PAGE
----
Edmonds, WA (Jan 23, 2013) – Using medical marijuana to treat conditions such as anxiety and depression is dangerous and has no basis in medical science, says Dr. Timothy R. Jennings, a prominent Tennessee psychiatrist and consultant to The Center • A Place of HOPE in Edmonds, WA.
“Medical marijuana for the treatment of psychiatric problems is no better than prescribing cigarette smoke to treat lung disease,” writes Dr. Jennings in a recent “call to action” to the American Psychiatric Association. Dr. Jennings wants the APA to come out in opposition to the prescribing of marijuana for psychiatric illness.
“Psychiatry is positioned with a unique opportunity to stand up and oppose the latest chicanery to be promoted as ‘medicine’ – medical marijuana,” writes Dr. Jennings. Thus far, 18 states and the District of Columbia have legalized marijuana for medical uses. Referenda in Colorado and Washington even legalized recreational marijuana use in those two states.
Dr. Jennings sees the promotion of medical marijuana as a fad without scientific merit. He compares it to the archaic practice of intentionally bleeding patients to drain away “evil humors,” a once commonly accepted medical treatment later proven to be extremely harmful. Dr. Jennings wants the APA to denounce medical marijuana as a treatment for psychiatric illness, and he says that state licensing boards should censure any physician who prescribes it as such.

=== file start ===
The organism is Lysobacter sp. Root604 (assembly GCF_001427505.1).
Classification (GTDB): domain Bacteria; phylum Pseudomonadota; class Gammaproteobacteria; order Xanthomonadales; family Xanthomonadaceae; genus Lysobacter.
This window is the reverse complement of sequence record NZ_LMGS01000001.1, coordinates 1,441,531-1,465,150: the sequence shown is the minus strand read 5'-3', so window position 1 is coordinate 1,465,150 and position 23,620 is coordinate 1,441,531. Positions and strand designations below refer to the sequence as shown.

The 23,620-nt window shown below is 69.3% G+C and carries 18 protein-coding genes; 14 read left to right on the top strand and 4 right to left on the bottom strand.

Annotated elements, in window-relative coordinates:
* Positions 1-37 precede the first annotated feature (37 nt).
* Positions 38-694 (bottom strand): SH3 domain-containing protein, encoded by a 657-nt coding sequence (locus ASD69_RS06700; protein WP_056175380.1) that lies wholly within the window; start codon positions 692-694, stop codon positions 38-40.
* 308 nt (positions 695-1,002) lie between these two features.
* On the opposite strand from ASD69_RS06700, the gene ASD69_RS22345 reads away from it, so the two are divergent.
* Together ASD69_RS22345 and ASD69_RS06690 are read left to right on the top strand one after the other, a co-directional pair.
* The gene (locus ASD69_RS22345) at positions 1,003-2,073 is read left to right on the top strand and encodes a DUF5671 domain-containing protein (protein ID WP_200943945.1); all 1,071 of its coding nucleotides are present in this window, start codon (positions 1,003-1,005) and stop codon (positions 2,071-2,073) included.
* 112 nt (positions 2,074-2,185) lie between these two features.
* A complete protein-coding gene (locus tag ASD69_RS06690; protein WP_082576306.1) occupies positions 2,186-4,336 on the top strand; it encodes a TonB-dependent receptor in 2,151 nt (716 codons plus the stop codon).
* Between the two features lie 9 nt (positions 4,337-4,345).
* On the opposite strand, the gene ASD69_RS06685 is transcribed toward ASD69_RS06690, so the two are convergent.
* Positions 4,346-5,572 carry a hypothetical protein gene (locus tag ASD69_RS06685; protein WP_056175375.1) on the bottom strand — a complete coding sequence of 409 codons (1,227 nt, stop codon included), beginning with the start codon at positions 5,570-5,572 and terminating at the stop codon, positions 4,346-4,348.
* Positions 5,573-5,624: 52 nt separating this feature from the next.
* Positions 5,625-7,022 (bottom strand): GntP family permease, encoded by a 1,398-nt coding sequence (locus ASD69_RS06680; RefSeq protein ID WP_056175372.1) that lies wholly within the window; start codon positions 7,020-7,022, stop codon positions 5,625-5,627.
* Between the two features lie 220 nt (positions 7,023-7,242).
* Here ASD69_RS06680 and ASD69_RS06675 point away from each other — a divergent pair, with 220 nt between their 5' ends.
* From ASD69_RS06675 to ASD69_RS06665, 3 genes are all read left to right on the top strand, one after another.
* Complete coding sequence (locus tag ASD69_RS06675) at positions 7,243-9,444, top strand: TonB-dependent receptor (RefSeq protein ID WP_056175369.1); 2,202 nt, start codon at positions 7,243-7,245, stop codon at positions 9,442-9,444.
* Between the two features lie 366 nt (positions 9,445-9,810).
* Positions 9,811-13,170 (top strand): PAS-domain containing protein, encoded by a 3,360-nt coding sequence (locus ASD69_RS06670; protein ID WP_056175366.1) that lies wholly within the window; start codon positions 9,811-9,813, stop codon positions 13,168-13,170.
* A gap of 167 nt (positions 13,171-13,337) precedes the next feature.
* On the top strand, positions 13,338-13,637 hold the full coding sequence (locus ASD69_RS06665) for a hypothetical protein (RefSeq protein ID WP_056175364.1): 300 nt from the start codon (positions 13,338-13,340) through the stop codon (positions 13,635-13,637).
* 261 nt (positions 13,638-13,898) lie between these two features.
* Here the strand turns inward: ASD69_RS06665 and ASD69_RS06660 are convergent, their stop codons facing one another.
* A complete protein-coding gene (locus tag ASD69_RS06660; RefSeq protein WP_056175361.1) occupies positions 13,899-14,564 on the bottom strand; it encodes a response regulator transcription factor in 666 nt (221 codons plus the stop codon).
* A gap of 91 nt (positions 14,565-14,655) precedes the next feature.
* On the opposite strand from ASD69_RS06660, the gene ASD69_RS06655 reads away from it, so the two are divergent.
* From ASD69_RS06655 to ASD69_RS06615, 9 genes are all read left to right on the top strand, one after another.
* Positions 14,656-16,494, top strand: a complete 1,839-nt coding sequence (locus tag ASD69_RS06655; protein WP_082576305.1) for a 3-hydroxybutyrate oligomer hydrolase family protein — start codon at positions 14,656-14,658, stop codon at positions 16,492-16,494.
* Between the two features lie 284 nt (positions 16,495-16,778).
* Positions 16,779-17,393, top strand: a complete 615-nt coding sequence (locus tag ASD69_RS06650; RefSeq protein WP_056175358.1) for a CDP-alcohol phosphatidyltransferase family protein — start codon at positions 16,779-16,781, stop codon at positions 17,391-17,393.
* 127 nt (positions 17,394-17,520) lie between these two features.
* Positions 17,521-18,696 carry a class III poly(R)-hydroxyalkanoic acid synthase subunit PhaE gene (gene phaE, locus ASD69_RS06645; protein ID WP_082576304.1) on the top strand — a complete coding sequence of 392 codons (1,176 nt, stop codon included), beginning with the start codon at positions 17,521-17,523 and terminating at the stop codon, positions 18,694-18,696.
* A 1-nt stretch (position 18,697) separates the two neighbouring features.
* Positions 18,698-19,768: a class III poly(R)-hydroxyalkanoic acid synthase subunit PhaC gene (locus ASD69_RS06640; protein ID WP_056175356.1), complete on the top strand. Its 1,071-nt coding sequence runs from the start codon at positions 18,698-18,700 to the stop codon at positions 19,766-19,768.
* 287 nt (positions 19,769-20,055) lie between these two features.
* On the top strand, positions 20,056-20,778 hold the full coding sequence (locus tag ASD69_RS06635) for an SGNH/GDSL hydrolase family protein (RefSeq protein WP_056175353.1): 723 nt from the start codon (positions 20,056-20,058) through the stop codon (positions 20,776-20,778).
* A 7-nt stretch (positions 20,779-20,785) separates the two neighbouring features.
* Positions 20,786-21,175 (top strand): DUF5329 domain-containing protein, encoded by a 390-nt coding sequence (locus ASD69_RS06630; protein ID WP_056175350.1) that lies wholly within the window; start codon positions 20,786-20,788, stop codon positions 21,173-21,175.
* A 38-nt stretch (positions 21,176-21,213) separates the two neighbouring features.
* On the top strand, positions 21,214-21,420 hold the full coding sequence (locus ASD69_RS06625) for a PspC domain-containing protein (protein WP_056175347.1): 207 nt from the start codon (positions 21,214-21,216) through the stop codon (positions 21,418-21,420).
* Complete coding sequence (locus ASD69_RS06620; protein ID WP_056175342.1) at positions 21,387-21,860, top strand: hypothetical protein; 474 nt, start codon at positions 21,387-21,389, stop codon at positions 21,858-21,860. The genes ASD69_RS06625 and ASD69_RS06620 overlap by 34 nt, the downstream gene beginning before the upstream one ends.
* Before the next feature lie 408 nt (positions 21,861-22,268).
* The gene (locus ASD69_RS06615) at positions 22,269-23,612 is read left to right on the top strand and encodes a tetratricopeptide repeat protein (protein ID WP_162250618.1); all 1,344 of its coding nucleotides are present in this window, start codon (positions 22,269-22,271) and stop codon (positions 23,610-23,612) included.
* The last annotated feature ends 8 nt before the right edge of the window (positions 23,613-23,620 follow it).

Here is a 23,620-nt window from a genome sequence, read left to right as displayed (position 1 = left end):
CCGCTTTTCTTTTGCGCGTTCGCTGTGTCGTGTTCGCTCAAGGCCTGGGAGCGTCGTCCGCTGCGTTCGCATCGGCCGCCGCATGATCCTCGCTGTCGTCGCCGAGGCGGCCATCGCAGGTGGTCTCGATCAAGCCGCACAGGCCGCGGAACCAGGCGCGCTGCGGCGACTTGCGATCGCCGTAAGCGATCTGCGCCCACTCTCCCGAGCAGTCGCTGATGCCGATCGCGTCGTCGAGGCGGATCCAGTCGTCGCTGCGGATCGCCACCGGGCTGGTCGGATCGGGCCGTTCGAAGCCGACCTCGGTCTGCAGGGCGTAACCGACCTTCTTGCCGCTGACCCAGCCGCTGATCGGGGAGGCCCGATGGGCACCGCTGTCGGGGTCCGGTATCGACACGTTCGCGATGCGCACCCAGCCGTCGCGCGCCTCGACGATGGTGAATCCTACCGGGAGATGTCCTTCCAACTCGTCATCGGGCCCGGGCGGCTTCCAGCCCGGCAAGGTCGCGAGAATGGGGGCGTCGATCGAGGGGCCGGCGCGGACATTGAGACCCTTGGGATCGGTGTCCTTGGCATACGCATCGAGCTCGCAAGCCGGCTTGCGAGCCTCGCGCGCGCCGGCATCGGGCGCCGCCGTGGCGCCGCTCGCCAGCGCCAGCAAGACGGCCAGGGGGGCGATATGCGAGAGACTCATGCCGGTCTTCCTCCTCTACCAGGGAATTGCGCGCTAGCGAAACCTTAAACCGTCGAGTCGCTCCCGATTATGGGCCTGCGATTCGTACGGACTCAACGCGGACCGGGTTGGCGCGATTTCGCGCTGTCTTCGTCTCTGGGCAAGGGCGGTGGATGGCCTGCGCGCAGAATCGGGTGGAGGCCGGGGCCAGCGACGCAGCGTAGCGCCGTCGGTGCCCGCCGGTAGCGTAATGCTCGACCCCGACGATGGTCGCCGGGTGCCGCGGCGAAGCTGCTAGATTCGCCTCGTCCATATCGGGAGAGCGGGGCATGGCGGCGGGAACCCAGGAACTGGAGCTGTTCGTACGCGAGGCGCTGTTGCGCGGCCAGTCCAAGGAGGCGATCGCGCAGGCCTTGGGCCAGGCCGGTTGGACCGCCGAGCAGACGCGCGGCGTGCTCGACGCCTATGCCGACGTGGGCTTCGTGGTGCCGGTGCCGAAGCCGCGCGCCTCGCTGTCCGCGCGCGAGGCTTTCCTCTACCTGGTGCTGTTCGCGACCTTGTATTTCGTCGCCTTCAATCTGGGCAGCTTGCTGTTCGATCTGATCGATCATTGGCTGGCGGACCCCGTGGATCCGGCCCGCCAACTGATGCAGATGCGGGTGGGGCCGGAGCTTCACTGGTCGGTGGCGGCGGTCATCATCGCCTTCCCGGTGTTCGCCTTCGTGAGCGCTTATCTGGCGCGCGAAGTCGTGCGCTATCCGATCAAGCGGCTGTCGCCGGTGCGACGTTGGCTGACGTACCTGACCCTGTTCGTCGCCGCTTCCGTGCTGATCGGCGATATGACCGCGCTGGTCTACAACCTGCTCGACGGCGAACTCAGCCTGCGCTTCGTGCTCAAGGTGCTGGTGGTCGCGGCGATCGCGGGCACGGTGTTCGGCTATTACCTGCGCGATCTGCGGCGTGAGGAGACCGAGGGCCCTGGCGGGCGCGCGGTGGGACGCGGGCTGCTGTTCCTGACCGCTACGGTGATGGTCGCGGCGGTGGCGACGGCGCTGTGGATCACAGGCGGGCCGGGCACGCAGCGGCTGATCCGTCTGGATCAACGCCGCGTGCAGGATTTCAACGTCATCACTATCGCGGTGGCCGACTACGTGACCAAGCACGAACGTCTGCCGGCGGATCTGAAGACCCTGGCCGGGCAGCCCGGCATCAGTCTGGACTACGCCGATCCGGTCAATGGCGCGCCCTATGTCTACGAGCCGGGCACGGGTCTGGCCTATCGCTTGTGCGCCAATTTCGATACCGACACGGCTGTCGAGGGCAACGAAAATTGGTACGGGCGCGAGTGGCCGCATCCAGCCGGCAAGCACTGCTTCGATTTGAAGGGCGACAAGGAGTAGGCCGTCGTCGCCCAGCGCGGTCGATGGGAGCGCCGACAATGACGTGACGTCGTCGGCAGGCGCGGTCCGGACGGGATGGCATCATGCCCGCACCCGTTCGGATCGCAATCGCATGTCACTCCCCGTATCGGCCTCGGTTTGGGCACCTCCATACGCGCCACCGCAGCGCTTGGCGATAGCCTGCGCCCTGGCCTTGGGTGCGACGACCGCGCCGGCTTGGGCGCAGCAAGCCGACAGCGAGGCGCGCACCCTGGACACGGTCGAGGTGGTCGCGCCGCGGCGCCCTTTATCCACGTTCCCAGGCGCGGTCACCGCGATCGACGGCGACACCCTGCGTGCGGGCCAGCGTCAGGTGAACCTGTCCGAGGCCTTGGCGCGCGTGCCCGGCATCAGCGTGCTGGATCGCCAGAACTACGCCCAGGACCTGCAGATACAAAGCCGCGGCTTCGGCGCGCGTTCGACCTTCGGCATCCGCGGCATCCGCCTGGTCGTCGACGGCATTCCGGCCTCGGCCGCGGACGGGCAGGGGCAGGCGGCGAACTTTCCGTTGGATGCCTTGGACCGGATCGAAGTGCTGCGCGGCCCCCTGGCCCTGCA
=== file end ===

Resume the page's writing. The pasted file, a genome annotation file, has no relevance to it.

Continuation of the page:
In his letter to the APA, Dr. Jennings cites research showing that marijuana, far from being helpful or even harmless, is associated with an increased risk of psychosis, and that it causes structural changes to the part of the brain that powers reasoning and higher thought. Dr. Jennings also pointed to chemical analyses of marijuana smoke showing that it is inherently more toxic even than cigarette smoke.
“The APA should adopt Dr. Jennings’ recommendations regarding medical marijuana immediately,” says Dr. Gregory Jantz, founder and director of The Center • A Place of HOPE, a residential treatment facility. “Many suffering people are being further harmed by the very ones are supposed to help them – their own doctors.”
Dr. Jennings consults to The Center as one part of a team that provides “whole-person” care for those struggling with major life challenges such as depression, addictions and eating disorders.